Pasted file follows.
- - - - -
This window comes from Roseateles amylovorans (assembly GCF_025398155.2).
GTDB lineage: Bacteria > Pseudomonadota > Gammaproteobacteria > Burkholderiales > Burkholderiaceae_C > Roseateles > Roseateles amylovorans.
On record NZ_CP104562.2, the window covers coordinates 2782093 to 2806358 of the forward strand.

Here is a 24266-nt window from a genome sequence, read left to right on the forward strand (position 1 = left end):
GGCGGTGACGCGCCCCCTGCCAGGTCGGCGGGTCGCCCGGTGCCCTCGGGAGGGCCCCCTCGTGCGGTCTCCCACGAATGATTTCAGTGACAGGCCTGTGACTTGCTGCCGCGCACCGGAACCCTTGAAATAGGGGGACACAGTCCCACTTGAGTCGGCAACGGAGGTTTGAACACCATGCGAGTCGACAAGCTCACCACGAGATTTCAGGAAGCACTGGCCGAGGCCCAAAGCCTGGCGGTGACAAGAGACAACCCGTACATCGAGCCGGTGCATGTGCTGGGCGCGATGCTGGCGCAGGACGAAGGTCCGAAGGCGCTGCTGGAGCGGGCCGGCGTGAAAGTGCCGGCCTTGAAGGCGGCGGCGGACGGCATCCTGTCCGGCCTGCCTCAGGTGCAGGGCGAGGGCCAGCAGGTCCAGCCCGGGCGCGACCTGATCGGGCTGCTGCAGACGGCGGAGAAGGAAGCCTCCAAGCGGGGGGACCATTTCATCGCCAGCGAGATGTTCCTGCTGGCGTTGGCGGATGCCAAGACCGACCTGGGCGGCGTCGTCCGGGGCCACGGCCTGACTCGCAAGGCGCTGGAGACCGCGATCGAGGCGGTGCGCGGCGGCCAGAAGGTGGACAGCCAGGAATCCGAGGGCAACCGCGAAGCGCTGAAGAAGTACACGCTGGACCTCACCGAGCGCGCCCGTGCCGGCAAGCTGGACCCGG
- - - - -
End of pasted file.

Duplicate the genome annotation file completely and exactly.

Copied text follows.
This window comes from Roseateles amylovorans (assembly GCF_025398155.2).
GTDB lineage: Bacteria > Pseudomonadota > Gammaproteobacteria > Burkholderiales > Burkholderiaceae_C > Roseateles > Roseateles amylovorans.
On record NZ_CP104562.2, the window covers coordinates 2782093 to 2806358 of the forward strand.

Here is a 24266-nt window from a genome sequence, read left to right on the forward strand (position 1 = left end):
GGCGGTGACGCGCCCCCTGCCAGGTCGGCGGGTCGCCCGGTGCCCTCGGGAGGGCCCCCTCGTGCGGTCTCCCACGAATGATTTCAGTGACAGGCCTGTGACTTGCTGCCGCGCACCGGAACCCTTGAAATAGGGGGACACAGTCCCACTTGAGTCGGCAACGGAGGTTTGAACACCATGCGAGTCGACAAGCTCACCACGAGATTTCAGGAAGCACTGGCCGAGGCCCAAAGCCTGGCGGTGACAAGAGACAACCCGTACATCGAGCCGGTGCATGTGCTGGGCGCGATGCTGGCGCAGGACGAAGGTCCGAAGGCGCTGCTGGAGCGGGCCGGCGTGAAAGTGCCGGCCTTGAAGGCGGCGGCGGACGGCATCCTGTCCGGCCTGCCTCAGGTGCAGGGCGAGGGCCAGCAGGTCCAGCCCGGGCGCGACCTGATCGGGCTGCTGCAGACGGCGGAGAAGGAAGCCTCCAAGCGGGGGGACCATTTCATCGCCAGCGAGATGTTCCTGCTGGCGTTGGCGGATGCCAAGACCGACCTGGGCGGCGTCGTCCGGGGCCACGGCCTGACTCGCAAGGCGCTGGAGACCGCGATCGAGGCGGTGCGCGGCGGCCAGAAGGTGGACAGCCAGGAATCCGAGGGCAACCGCGAAGCGCTGAAGAAGTACACGCTGGACCTCACCGAGCGCGCCCGTGCCGGCAAGCTGGACCCGG